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If an antibody for your protein of interest is available, immunofluorscence is a useful method to detect the localization and relative abundance of the protein by using a fluorescence microscope. Immunofluoresence can be used in combination with other, non-antibody methods of fluorescence staining, for example, the use of DAPI to label DNA. This protocol describes setting up an immunofluorescence experiment using cells grown on a coverglass.

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Immunofluorescence (Especially for Cells Growing on a Coverglass)

Biochemistry > Protein > Fluorescence
Author: Hui Zhu
Hui ZhuAffiliation: Department of Genetics, Stanford University, Stanford, USA
For correspondence: huizhu@stanford.edu
Bio-protocol author page: a32
Vol 2, Iss 4, 2/20/2012, 10974 views, 2 Q&A, How to cite
DOI: https://doi.org/10.21769/BioProtoc.79

[Abstract] If an antibody for your protein of interest is available, immunofluorscence is a useful method to detect the localization and relative abundance of the protein by using a fluorescence microscope. Immunofluoresence can be used in combination with other, non-antibody methods of fluorescence staining, for example, the use of DAPI to label DNA. This protocol describes setting up an immunofluorescence experiment using cells grown on a coverglass.

Keywords: Protein localization, Protein abundance, Fluorescence microscope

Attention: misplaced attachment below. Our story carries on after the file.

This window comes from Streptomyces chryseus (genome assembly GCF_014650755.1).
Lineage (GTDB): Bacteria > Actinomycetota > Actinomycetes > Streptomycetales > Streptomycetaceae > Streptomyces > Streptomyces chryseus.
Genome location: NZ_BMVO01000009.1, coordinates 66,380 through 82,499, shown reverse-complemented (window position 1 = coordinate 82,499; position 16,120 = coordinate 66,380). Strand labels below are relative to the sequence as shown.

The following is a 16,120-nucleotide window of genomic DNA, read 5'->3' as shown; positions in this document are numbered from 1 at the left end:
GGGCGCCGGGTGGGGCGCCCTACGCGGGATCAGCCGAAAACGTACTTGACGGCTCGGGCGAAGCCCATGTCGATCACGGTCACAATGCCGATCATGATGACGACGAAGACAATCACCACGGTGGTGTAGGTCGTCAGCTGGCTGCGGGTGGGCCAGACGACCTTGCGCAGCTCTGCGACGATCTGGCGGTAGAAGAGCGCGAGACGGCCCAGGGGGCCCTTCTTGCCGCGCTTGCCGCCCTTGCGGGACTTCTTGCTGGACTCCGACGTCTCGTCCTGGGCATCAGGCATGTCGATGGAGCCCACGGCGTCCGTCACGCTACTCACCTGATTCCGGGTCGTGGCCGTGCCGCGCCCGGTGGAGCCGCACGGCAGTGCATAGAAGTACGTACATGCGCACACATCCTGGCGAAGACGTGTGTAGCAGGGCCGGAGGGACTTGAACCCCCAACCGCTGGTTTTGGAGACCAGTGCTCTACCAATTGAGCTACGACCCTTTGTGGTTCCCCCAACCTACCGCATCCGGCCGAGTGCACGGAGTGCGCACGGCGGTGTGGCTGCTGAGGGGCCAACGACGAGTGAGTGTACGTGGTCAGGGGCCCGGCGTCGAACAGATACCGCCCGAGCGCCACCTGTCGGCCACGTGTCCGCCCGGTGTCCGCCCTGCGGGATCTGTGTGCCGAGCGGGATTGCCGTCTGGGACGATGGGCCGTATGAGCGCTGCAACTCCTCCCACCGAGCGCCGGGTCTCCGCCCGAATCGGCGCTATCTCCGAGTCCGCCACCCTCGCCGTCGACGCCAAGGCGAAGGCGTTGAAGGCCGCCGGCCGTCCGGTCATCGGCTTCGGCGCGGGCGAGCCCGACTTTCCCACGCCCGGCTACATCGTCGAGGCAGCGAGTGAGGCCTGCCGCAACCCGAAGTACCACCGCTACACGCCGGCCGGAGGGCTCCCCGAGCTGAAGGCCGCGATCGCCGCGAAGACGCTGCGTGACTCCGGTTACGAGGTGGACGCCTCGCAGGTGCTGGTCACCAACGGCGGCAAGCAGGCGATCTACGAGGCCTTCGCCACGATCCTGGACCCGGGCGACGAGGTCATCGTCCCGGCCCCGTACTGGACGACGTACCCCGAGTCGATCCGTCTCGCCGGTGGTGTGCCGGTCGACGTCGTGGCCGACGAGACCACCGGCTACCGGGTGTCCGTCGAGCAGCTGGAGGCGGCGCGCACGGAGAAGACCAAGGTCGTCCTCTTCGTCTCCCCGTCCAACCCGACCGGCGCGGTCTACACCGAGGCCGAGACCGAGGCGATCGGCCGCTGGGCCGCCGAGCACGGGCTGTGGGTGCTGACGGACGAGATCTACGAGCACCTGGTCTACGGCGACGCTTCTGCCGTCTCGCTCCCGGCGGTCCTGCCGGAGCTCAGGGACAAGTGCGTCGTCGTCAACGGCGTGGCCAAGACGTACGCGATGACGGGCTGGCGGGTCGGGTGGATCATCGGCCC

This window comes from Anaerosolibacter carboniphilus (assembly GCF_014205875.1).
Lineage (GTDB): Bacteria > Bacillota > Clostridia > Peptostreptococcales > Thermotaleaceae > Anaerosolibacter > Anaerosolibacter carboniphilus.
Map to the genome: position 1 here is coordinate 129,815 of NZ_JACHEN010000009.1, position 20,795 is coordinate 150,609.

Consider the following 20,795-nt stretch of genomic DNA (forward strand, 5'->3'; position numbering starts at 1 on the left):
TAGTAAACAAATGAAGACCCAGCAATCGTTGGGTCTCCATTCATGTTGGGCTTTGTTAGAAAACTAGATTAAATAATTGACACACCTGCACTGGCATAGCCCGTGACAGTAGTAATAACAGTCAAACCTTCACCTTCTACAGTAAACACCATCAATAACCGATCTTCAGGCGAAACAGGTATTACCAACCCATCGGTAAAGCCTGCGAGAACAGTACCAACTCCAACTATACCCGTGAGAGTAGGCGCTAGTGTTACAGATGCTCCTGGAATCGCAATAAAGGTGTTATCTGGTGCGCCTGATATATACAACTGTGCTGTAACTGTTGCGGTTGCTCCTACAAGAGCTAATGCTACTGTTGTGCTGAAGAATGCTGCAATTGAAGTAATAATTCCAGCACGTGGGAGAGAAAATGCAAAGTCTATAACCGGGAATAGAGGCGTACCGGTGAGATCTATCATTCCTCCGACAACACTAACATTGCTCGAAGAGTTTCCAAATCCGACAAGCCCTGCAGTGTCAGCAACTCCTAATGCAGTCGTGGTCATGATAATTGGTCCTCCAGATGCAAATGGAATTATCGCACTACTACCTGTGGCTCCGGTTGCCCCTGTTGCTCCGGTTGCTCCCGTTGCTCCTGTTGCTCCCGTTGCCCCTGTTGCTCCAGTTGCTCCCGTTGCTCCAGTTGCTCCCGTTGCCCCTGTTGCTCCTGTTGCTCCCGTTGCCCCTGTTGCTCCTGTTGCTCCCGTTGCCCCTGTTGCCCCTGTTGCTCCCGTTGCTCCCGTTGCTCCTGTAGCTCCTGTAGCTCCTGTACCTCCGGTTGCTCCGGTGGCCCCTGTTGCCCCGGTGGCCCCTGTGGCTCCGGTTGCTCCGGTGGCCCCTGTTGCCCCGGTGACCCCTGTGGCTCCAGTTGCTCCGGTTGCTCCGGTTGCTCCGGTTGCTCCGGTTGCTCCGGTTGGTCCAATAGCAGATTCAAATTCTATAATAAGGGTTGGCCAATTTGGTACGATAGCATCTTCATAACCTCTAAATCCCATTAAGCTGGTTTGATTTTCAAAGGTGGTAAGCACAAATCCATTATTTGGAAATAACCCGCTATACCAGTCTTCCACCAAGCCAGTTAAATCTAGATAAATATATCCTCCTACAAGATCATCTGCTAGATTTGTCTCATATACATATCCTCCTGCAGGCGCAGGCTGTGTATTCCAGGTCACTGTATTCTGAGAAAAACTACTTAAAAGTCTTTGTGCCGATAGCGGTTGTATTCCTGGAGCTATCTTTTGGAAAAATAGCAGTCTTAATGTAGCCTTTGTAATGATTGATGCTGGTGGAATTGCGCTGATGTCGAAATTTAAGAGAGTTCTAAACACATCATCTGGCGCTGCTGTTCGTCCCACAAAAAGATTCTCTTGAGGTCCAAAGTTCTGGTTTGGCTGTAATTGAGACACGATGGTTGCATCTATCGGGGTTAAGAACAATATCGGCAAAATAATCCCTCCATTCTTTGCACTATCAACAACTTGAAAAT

Materials and Reagents

  1. Primary antibodies: self-produce or commercially order
    Note: For self-produce primary antibodies, optimalize antibody concentration at 1-50 µg/ml); Try 5 µg/ml as a starting point. For commercial primary antibodies, usually 1:1,000 dilution as a starting point, and then adjust the working concentration according to the preliminary data.
  2. Secondary antibodies (below are the most common secondary antibodies):
    1. Goat anti-rabbit IgG (Life Technologies, Molecular Probes®/Alexa Fluor® 488, catalog number: A-11008)
    2. Goat anti-rabbit IgG (Life Technologies, Molecular Probes®/Alexa Fluor® 594, catalog number: A-11012)
    3. Goat anti-mosue IgG (Life Technologies, Molecular Probes®/Alexa Fluor® 488, catalog number: A-11001)
    4. Goat anti-mosue IgG (Life Technologies, Molecular Probes®/Alexa Fluor® 594, catalog number: A-11005)
    5. Goat anti-human IgG (Life Technologies, Molecular Probes®/Alexa Fluor® 488, catalog number: A-11013)
    6. Goat anti-human IgG (Life Technologies, Molecular Probes®/ Alexa Fluor® 594, catalog number: A-11014)
      Note: We usually dilute commercial secondary antibodies at 1: 200 as a starting point. Make sure to spin down the stock solution of secondary antibody before dilution to prevent precipitated fluorophores from causing high background. We usually aliquot secondary antibody and stored at -20 °C.
  3. 4’, 6-diamidine-2-phenylindole dihydrochloride (DAPI) (Boeringer Manheim, 236 276) (make 1 mg/ml stock, 1,000x)
  4. Paraformaldehyde (16% solution) (Electron Microscopy Sciences, catalog number: 15170)
  5. Methanol (Thermo Fisher Scientific, catalog number: BP 1105-4)
  6. Coverglasses (12 mm) (Thermo Fisher Scientific, catalog number: 12-545-82)
  7. Poly-L-lysine (MW 150,000-300,000) (Sigma-Aldrich, catalog number: P1399)